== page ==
World / Middle East

Iran to quit nuclear talks if pressures mount: negotiator

(Xinhua) Updated: 2015-02-23 18:22

TEHRAN - Iran will quit nuclear talks if the other party aimed to impose their wills on Tehran in the ongoing negotiations, the country's senior negotiator told state IRIB TV on Monday.

"If the other party wants to impose their wills at the cost of diplomatic means, we will not hesitate to leave the negotiating table," Abbas Araqchi said.

The talks should meet the interests of both Iran and the world powers, Araqchi said.

Political pressures and the media hype have not forced Iran to change its position and give up its demands, he said.

It is not something new that they have used media and political space to influence the negotiating table, the Iranian negotiator said, referring to remarks Saturday by U.S. Secretary of State John Kerry, who said that Washington was ready to walk away from the talks if Tehran did not agree to the terms proving that it does not want atomic arms.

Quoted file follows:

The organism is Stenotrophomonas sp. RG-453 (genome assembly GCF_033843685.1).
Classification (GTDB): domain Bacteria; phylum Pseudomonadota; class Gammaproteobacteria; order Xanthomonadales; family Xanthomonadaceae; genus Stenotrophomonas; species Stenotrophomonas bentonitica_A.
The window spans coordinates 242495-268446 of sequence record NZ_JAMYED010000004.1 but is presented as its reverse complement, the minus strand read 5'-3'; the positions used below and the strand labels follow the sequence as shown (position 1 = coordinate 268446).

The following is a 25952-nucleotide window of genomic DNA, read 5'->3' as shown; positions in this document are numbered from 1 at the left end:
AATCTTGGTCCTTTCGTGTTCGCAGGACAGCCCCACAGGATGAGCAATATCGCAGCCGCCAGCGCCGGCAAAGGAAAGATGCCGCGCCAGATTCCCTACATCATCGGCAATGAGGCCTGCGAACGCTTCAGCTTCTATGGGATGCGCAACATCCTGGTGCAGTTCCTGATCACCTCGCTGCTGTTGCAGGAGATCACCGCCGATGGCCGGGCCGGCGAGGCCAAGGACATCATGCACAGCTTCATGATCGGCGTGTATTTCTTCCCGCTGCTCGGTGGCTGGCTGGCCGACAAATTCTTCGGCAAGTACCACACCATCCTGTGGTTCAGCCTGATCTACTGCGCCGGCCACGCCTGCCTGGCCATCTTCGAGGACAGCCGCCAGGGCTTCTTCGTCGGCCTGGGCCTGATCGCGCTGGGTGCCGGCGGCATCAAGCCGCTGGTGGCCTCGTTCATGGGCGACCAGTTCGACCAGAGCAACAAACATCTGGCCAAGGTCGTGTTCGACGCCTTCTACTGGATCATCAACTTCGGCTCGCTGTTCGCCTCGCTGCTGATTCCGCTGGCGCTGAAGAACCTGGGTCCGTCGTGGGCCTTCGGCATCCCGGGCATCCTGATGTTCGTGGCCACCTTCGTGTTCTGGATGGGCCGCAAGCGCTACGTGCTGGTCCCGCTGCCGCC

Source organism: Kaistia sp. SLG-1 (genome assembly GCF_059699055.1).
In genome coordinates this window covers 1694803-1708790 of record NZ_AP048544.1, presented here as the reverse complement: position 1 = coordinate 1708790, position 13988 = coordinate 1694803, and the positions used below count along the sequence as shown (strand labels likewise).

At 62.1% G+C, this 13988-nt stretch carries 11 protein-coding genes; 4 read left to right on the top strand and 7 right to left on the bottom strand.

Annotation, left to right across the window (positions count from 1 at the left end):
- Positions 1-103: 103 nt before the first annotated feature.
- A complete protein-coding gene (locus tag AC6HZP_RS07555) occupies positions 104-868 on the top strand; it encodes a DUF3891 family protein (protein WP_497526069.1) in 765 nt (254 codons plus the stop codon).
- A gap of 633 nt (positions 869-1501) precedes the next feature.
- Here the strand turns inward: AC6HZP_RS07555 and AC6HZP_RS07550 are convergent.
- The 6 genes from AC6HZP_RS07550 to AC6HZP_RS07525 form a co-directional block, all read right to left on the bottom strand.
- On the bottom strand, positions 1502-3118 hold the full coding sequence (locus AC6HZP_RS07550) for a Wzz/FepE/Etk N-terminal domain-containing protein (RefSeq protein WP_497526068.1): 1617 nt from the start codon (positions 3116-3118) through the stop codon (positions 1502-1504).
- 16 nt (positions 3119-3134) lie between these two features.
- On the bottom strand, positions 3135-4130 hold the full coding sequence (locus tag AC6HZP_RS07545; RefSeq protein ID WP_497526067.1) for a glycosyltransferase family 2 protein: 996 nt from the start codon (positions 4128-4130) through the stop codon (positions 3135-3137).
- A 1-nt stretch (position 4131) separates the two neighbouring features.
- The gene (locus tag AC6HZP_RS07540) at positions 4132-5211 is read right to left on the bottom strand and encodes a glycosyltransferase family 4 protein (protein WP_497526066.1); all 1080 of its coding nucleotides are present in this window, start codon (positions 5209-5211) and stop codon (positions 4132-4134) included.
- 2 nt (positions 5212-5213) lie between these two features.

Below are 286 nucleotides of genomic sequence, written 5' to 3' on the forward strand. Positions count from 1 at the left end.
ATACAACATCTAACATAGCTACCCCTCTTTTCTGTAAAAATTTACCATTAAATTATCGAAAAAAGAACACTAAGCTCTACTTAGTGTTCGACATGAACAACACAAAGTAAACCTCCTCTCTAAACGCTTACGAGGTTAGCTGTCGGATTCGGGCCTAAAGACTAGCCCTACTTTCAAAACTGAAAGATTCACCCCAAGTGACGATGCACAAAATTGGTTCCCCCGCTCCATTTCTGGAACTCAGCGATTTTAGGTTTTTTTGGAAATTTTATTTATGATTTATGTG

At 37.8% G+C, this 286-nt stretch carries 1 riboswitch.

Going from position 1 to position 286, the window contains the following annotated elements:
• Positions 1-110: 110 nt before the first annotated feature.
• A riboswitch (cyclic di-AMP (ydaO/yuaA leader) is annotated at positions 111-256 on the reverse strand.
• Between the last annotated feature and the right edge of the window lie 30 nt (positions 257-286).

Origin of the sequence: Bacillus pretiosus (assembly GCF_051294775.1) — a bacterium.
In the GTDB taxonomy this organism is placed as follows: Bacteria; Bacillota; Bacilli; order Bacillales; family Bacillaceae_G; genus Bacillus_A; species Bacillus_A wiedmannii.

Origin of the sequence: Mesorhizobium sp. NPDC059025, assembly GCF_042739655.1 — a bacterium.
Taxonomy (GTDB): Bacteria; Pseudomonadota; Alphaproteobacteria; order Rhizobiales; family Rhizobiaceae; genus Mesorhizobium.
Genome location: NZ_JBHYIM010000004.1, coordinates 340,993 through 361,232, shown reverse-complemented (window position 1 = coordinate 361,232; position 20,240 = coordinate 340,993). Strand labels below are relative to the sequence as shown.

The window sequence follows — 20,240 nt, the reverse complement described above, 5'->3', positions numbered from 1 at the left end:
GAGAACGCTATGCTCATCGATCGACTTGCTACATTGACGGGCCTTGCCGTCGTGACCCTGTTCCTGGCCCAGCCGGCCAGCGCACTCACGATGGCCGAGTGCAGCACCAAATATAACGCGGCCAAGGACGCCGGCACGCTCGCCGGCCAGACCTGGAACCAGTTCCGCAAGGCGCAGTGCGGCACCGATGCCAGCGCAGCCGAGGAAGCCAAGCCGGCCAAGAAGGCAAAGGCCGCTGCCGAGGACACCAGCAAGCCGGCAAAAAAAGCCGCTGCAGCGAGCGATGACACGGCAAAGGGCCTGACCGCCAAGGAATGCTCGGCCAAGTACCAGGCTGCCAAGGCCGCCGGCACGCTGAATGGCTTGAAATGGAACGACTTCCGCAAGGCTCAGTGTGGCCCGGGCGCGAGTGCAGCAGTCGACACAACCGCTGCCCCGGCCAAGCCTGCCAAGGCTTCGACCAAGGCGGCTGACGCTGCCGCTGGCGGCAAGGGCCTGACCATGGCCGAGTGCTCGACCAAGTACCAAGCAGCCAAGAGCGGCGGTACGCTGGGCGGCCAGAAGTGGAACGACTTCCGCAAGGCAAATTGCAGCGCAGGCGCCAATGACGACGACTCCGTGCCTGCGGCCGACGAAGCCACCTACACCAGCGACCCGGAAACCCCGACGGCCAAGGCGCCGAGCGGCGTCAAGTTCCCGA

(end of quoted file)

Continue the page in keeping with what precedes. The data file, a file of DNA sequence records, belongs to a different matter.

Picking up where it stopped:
"We have already experienced this kind of rhetoric from the Americans, and it is regretful that they are repeating the same tone, as they know that it is a failed method," Araqchi was quoted as saying.

Gaps remain in their positions, but all the sides are trying to narrow them down to settle the issues, he said.

"We are determined to continue the talks with strong will unless we feel that the talks are not progressing in the interests of our country and our nation," he said.

Representatives from P5+1 group, namely the U.S., Britain, France, Russia, China and Germany, and Iran met in Geneva on Sunday night for fresh talks over Tehran's disputed nuclear program, a move to continue the diplomatic efforts toward reaching a long-term, comprehensive solution to the issue.

It has been over a year since Iran and the world powers agreed to come back to the negotiating table in 2013. However, wide differences have prevented the sides from reaching a final deal.

The negotiators agreed in November 2014 to extend the deadline for another seven months, aiming to reach a political framework deal by the end of March.

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